Teri Vance: City leaders on two wheels; local family needs help
In the 20 years since its formation, the members of Muscle Powered have advocated for a community that makes walking and biking more accessible — and more popular.
Bike Month is always a good way to give people an opportunity to get on their bicycles and explore the city, whether biking to work or to run errands or just out on an adventure with friends.
And what better way to influence the culture of the community — and advocate for safer routes and protective laws and ordinances — than to invite local leaders on a bike ride of their own.
Muscle Powered’s Celebrity Invitational Bike Ride began 10 years ago and has continued every year, having taken place this year on Thursday.
In its inception, it looked a little different. A small group of Muscle Powered members met Mayor Bob Crowell at his home, and Jeff Potter pedaled the mayor to work on the back of his tandem bicycle.
A decade later, Crowell is still participating in the ride, but on a bicycle of his own.
“It shows the community an alternative way of getting around the city,” Crowell said. “It’s healthy and it’s fun.”
He was joined by many of the city’s leaders, including Ronni Hannaman, executive director of the Carson City Chamber of Commerce; City Manager Nancy Paulson; City Supervisor John Barrette; Jennifer Budge, Parks & Recreation director; and several more.
Richard Stokes, superintendent of the Carson City School District, rode his bike to McFadden Square, the gathering point for the ride, which meandered through the streets of the historic west side.
“Biking is a great activity,” he said. “What a great way to see the beauties of the place we live, and it’s nice to get the heartbeat up once in awhile.”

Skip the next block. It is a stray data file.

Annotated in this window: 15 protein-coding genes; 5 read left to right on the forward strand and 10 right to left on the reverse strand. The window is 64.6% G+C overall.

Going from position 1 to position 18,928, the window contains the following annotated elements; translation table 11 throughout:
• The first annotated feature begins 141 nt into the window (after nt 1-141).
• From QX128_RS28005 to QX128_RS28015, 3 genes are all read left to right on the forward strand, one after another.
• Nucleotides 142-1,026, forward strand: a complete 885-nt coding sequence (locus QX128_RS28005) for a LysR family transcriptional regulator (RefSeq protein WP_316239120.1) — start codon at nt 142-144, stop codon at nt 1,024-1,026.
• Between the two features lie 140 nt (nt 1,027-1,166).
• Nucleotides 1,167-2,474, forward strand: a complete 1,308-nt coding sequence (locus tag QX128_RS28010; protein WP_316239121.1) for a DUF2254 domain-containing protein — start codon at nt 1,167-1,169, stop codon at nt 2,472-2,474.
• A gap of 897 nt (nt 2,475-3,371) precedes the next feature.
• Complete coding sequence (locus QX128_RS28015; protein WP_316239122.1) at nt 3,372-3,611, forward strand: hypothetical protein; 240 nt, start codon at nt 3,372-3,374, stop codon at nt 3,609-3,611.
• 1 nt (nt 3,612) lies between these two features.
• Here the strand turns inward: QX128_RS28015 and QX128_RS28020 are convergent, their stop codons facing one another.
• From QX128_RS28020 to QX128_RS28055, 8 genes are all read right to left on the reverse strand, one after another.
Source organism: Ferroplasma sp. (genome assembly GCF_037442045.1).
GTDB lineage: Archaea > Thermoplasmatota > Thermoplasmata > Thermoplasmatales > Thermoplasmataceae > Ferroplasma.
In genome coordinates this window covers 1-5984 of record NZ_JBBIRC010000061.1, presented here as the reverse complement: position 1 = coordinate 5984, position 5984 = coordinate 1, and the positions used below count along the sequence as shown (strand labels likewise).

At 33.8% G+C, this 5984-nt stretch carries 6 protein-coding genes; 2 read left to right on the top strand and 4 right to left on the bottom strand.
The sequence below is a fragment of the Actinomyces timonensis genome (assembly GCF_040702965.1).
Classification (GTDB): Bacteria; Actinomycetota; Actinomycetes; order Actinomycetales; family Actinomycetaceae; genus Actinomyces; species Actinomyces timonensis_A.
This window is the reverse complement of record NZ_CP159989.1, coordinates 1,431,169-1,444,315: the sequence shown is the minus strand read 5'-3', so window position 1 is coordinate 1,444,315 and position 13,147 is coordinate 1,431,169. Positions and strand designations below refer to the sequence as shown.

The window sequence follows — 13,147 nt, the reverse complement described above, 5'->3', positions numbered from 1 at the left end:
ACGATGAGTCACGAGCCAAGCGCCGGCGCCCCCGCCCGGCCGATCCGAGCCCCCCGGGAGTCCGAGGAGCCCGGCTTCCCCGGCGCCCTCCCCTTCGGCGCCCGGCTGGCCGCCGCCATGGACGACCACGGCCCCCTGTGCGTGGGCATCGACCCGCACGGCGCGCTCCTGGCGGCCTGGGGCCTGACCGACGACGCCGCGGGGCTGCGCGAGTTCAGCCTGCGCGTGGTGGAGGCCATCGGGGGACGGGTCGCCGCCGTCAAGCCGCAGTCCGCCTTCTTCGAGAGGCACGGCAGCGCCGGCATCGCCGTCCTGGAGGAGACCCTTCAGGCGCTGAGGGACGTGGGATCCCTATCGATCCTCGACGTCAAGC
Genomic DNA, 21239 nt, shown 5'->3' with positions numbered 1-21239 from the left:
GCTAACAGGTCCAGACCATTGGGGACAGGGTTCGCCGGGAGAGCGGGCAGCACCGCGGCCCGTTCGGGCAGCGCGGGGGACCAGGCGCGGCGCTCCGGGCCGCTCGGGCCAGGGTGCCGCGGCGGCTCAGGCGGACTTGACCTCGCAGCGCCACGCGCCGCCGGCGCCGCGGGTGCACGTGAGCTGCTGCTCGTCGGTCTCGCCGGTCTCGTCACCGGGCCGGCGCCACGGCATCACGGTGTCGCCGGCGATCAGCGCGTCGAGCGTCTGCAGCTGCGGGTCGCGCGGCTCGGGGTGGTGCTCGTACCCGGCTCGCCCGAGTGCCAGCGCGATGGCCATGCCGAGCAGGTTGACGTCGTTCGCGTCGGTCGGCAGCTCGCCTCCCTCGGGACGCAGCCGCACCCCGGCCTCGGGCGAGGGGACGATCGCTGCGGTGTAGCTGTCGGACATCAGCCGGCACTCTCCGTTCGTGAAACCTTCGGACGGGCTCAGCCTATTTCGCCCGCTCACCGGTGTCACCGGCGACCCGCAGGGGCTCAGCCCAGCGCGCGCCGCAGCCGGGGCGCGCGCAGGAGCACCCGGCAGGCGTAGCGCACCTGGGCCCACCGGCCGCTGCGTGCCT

Carson City Fire Chief Sean Slamon said he rides to show his support for Muscle Powered.
“They do a tremendous amount for trail building and creating a bike-friendly community,” Slamon said. “It’s just a great event to support.”
This year’s event was organized by Juan Guzman, vice president of Muscle Powered.
“It’s all about awareness,” he told me for an earlier story. “What better way to advocate for cycling than to have city leaders setting the example.”
Before taking off, Muscle Powered member Jeff Potter, who led the ride, reminded participants of the most important rules.
“Be safe and have fun,” he said.
He asked the mayor to explain why the crowd had shown up.
“We like to get out and smell the rare earth,” Crowell said.
To see upcoming bike rides, hikes and walks, check out the calendar at musclepowered.org.
Many of you will likely remember longtime educators Brian and Lily Reedy, who both retired after receiving difficult medical diagnoses.
Brian was diagnosed with Parkinson’s disease and Lily with breast cancer. They’ve become tireless advocates.
However, Brian had a terrible accident last weekend while working in the backyard. He got his hand caught in a saw and had to have his thumb amputated.
This was on top of learning Lily’s cancer has returned.
He reluctantly reached out for help, as he’s no longer able to finish the projects he’s started since his injury and caring for Lily.
He’s looking for someone to finish the roof on a deck for a therapy pool, an electrician to install power for the pump and a plumber to connect the pool to solar panels.
They also need help planting about 20 plants in the garden.
If you can help, contact Brian at email@example.com.